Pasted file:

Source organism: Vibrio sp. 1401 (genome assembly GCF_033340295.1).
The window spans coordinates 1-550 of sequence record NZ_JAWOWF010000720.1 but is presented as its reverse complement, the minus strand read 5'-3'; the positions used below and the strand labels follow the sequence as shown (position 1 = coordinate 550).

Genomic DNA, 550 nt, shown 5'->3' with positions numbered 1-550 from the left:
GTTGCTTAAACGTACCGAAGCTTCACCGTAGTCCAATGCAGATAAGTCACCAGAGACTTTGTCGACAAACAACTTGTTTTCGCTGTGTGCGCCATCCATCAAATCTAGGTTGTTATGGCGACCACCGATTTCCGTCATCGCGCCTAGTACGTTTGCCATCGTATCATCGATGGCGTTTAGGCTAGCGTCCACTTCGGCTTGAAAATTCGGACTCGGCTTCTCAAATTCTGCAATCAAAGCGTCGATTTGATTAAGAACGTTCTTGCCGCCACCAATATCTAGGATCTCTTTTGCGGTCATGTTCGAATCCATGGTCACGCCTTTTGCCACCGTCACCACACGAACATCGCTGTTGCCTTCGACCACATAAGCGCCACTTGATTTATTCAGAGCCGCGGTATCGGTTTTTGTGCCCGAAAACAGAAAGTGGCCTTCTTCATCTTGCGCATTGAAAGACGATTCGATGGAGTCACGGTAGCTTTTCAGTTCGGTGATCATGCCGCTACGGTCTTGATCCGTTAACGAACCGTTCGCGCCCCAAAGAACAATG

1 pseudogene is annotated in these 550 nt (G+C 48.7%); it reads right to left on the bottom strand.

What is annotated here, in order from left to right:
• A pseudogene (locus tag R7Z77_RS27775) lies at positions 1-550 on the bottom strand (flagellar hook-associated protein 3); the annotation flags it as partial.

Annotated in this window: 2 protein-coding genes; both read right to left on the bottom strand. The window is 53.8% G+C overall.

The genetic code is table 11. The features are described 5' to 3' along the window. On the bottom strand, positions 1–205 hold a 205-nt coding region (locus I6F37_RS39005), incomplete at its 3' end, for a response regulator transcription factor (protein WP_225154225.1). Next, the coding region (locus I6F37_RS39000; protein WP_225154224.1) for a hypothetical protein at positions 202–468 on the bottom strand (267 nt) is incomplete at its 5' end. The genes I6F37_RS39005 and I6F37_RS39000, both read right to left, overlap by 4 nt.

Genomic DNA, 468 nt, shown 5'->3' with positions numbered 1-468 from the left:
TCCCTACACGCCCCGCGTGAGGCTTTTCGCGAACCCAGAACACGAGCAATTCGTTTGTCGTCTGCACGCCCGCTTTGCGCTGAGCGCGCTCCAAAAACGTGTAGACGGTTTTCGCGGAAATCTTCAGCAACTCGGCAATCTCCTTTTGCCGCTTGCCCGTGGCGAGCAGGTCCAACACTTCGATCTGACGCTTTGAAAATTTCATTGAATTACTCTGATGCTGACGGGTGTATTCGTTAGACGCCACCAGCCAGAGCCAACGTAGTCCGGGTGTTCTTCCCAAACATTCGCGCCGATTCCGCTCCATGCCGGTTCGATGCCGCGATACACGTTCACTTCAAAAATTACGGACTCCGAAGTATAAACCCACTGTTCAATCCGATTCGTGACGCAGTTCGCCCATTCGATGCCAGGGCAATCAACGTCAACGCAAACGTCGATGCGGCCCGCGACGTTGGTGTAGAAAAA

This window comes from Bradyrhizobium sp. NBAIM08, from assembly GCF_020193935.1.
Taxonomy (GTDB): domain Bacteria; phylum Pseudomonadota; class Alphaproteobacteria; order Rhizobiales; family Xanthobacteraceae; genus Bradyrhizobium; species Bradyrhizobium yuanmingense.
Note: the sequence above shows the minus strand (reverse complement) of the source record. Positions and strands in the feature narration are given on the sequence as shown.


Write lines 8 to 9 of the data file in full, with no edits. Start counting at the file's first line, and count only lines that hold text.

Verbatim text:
Annotated in this window: 2 protein-coding genes; both read right to left on the bottom strand. The window is 53.8% G+C overall.

The genetic code is table 11. The features are described 5' to 3' along the window. On the bottom strand, positions 1–205 hold a 205-nt coding region (locus I6F37_RS39005), incomplete at its 3' end, for a response regulator transcription factor (protein WP_225154225.1). Next, the coding region (locus I6F37_RS39000; protein WP_225154224.1) for a hypothetical protein at positions 202–468 on the bottom strand (267 nt) is incomplete at its 5' end. The genes I6F37_RS39005 and I6F37_RS39000, both read right to left, overlap by 4 nt.